mephalon

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Re: Intro to Agility
« Reply #171 on: February 02, 2015, 01:40:57 PM »
I may be in the minority but I think Intro in Chances and the non-jumping classes make much more sense that in Regular and Jumpers.

In Chances, Touch n Go, Tunnelers and Weavers all levels run the same course (with less yps required, less distance and less weaves).   Intro in those classes makes sense as the courses are simplier for the Intro dog that may not be ready to run an Elite course at a slower yps or closer distance.  You do not have the discrimination in Touch n Go, 3 sets of 6 weaves in weavers or the distance in Chances.  I see an argument for not needing Intro tunnelers- depending on the course.   It would have been perfect for my Otis.   

I have a new dog I debuted in Intro and it is perfect for us.  It has allowed us to perfect our teamwork in a trial setting.  I may not get his Intro superiors like I do at the other levels but we will get our basic intro titles.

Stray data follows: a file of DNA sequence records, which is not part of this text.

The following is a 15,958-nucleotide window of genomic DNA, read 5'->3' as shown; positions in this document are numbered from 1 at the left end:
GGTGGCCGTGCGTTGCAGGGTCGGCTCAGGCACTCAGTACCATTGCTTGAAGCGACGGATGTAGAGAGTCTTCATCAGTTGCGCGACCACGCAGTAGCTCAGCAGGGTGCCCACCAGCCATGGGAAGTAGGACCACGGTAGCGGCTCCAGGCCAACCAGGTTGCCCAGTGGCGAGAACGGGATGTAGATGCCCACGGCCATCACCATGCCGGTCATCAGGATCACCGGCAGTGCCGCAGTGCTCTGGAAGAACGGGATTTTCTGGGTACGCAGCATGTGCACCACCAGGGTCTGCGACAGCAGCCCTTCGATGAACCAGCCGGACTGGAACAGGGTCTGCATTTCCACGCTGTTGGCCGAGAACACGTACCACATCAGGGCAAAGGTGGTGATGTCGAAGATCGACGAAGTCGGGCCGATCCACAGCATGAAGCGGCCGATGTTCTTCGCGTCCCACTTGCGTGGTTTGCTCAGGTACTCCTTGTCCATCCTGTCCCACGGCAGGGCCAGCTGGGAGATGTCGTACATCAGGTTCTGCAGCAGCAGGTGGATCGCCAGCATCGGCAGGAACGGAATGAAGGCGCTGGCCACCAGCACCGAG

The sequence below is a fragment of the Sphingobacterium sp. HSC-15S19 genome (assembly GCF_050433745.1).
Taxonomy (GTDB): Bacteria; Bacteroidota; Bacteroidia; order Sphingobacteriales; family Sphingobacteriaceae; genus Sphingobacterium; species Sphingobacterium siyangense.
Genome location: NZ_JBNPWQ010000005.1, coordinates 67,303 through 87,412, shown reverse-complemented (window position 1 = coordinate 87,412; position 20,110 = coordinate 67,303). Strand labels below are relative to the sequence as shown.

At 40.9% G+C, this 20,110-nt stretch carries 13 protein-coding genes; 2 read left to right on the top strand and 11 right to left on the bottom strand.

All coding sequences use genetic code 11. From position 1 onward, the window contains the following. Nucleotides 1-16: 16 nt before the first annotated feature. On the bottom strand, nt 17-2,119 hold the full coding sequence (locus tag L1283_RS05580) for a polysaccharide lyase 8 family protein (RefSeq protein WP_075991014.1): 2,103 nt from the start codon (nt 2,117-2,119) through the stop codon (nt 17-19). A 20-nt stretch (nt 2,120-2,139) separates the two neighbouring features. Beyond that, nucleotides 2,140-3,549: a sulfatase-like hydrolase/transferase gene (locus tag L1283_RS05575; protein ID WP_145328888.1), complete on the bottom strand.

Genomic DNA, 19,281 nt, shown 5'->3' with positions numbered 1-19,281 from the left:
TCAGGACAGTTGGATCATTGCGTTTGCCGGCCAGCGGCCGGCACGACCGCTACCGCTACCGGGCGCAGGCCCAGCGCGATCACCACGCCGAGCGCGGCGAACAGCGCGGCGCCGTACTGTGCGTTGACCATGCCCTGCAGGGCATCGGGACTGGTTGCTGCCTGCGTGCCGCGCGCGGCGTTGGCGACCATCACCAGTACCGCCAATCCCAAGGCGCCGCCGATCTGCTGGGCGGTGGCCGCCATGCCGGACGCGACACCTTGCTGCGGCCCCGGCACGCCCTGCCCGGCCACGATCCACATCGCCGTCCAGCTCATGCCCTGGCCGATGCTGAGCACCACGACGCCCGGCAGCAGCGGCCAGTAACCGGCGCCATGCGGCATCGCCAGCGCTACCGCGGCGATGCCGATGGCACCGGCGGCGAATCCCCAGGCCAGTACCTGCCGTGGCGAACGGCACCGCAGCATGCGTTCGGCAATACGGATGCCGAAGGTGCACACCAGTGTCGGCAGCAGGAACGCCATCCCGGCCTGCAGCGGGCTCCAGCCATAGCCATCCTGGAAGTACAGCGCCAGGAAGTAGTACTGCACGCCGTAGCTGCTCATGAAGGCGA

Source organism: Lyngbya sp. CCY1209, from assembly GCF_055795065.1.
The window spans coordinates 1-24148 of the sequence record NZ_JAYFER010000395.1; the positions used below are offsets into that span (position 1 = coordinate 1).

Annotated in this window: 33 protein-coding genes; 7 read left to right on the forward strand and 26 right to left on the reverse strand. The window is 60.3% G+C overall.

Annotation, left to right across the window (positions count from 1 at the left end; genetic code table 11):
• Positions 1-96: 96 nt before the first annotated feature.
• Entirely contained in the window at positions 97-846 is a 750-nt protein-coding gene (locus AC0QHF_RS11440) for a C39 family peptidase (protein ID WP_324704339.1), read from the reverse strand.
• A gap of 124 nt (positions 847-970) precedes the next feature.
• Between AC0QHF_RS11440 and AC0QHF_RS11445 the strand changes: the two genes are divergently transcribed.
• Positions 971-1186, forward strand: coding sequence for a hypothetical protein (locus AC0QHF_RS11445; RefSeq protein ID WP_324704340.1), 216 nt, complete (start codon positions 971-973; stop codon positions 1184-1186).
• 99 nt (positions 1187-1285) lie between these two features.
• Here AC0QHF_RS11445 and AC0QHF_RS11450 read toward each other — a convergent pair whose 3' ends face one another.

As a trial host I too share the concern about adding time to the day.   However our Intro numbers often surpass our Novice numbers and always surpass our Open numbers.   Often at a trial we are building a course for one open dog (has many times been me) and no one thinks that is a waste of time (or if they do they are silent about it :-) )

We will continue to offer Intro at our trials because they have gotten more people to come try NADAC in our area and aside from that it I see value in it in so many ways.   

I for one would rather see Intro in Chances, Touch N Go and Weavers than in Regular/Jumpers. 

m
Mary P.

Murrelet Halterman

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Re: Intro to Agility
« Reply #172 on: February 02, 2015, 03:51:57 PM »